A challenge is consistent and agreed to measures of the factors in the ratio. In my case there are pockets of technology spending outside of the core IT function due to a decentralized alignment in the organization and profit centers of the business. Should I count all areas of technology spend in the company or only those associated with IT? Companies replying to the metrics survey undoubtedly have similar organizational inputs. So the answers in the survey are not an apples-to-apples comparison. But it may be as close as we can get!

But what’s really important?

Examining the ratio in terms of industry comparison may provide clues to help with determining average profit margin makeup for your company. But it seems to me that examining the ratio within the context of our company goals is as important or more.

  • Is the company trying to provide more automation through software? If so, then the technology costs may go higher than average to support this push with an expected offset in labor in other areas.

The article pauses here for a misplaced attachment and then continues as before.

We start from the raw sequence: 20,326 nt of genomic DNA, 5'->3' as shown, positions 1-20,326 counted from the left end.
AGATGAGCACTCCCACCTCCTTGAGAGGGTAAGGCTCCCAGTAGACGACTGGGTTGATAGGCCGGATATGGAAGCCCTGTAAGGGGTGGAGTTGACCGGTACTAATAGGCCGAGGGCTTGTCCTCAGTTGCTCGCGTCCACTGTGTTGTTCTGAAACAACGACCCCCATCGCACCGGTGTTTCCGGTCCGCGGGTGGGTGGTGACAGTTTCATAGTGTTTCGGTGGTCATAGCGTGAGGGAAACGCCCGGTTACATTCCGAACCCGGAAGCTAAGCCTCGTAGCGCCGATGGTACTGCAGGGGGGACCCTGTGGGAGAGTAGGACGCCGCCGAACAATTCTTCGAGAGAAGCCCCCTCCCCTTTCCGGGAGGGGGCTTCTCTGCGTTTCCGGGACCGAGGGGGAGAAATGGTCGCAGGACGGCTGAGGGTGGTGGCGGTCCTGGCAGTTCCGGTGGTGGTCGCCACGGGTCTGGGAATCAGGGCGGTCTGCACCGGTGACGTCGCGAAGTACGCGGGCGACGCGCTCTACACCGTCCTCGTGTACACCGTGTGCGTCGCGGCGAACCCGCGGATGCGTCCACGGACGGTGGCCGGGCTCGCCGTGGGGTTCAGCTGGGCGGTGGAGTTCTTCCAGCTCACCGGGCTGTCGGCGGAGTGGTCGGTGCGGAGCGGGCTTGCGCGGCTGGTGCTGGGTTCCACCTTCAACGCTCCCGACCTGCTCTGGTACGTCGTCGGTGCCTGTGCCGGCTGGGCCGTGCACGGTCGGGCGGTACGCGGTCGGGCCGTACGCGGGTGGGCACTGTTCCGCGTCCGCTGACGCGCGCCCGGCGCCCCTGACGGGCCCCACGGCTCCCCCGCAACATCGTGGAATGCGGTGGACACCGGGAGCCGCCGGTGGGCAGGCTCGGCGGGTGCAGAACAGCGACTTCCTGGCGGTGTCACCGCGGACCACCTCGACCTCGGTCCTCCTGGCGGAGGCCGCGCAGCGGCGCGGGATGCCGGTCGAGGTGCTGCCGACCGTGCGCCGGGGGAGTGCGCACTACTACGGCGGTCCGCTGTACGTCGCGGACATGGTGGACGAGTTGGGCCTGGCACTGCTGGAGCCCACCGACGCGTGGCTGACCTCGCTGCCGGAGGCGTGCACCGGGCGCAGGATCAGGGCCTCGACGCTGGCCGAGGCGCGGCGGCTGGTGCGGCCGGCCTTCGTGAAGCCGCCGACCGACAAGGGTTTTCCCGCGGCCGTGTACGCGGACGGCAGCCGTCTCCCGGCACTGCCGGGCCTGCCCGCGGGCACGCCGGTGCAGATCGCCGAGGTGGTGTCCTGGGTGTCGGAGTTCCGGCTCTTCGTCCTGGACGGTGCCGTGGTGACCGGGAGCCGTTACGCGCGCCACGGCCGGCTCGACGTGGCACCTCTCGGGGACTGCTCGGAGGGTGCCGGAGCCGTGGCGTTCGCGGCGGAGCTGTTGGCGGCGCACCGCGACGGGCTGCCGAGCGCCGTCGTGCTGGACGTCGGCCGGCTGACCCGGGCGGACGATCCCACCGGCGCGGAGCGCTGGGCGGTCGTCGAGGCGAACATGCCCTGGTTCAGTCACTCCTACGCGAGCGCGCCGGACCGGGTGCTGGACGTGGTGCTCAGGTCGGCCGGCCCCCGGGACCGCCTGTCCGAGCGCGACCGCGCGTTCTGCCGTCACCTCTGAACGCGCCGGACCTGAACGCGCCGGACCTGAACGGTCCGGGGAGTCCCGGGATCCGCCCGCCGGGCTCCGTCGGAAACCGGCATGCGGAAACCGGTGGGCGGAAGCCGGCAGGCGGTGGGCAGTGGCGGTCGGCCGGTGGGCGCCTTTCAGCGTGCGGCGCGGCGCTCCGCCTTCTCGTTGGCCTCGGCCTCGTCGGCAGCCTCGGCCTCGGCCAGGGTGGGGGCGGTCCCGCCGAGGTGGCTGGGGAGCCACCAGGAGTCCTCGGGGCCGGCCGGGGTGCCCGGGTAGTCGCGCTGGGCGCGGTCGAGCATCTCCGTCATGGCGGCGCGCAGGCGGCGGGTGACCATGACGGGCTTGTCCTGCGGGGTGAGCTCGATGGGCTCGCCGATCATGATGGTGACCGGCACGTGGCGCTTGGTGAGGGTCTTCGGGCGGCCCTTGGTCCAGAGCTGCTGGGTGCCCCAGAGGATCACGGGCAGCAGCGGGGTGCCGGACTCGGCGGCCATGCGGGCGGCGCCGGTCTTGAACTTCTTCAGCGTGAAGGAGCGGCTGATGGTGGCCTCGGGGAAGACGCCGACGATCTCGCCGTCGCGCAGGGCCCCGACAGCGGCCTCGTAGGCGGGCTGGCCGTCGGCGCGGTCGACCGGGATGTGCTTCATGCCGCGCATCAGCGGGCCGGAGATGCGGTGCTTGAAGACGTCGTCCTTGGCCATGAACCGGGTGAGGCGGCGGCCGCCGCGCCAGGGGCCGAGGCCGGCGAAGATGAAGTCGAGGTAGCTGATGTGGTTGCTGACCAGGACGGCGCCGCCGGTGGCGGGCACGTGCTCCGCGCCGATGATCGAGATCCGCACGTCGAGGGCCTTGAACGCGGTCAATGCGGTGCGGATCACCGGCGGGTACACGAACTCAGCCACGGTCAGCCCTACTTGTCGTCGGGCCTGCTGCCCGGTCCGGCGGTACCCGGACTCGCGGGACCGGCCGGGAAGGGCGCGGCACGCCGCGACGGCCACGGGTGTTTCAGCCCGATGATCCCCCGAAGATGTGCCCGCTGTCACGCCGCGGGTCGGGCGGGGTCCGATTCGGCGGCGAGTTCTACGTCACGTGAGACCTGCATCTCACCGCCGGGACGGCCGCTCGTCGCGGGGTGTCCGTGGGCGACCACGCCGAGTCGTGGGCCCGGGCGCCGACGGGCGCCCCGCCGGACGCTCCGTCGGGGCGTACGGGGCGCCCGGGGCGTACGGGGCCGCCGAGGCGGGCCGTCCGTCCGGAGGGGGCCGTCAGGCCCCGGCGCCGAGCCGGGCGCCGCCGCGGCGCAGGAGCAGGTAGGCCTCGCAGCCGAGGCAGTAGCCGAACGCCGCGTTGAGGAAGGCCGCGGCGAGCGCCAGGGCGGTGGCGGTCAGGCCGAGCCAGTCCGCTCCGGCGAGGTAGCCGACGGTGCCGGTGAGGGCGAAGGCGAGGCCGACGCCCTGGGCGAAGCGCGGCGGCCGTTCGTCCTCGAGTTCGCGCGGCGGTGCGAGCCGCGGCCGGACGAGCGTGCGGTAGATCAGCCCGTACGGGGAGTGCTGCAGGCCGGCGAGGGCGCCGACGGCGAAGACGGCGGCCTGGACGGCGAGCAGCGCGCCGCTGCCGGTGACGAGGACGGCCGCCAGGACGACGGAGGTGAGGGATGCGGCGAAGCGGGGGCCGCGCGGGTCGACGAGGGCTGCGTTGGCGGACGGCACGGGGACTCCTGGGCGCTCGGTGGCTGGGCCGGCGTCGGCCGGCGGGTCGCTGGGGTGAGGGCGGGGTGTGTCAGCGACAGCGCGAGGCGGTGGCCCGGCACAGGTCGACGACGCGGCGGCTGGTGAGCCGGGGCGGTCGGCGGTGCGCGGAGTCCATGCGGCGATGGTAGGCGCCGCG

• Is the company being positioned for sale? If so then the technology costs may be kept in check to prevent unnecessary open ended investments.
  • Is the company trying to differentiate itself from competitors through technology solutions or people solutions?

 

Change the mindset of IT as a cost center.

Looking at IT solely as a cost center is dangerous. The only way to improve cost centers is reduce costs. IT should be as concerned with creating solutions for productivity and revenue gains. So it’s a two-way street.

Tracking IT metrics should also include revenue gains and automation efficiencies. These metrics have a more favorable feeling to them than straight cost ratio. They represent value. I think value gains are tricky to measure as a attribution back to a technology effort. But it provides the basis for continued investment in a “cost center”.

I haven’t settled on a complete answer yet on how to best measure IT.  Maybe I never will. I suspect introspection and analysis will lead me towards new questions and then a natural course of tweaking and adjusting. Keep the calculator handy and align processes to aid with measurements. Happy computing.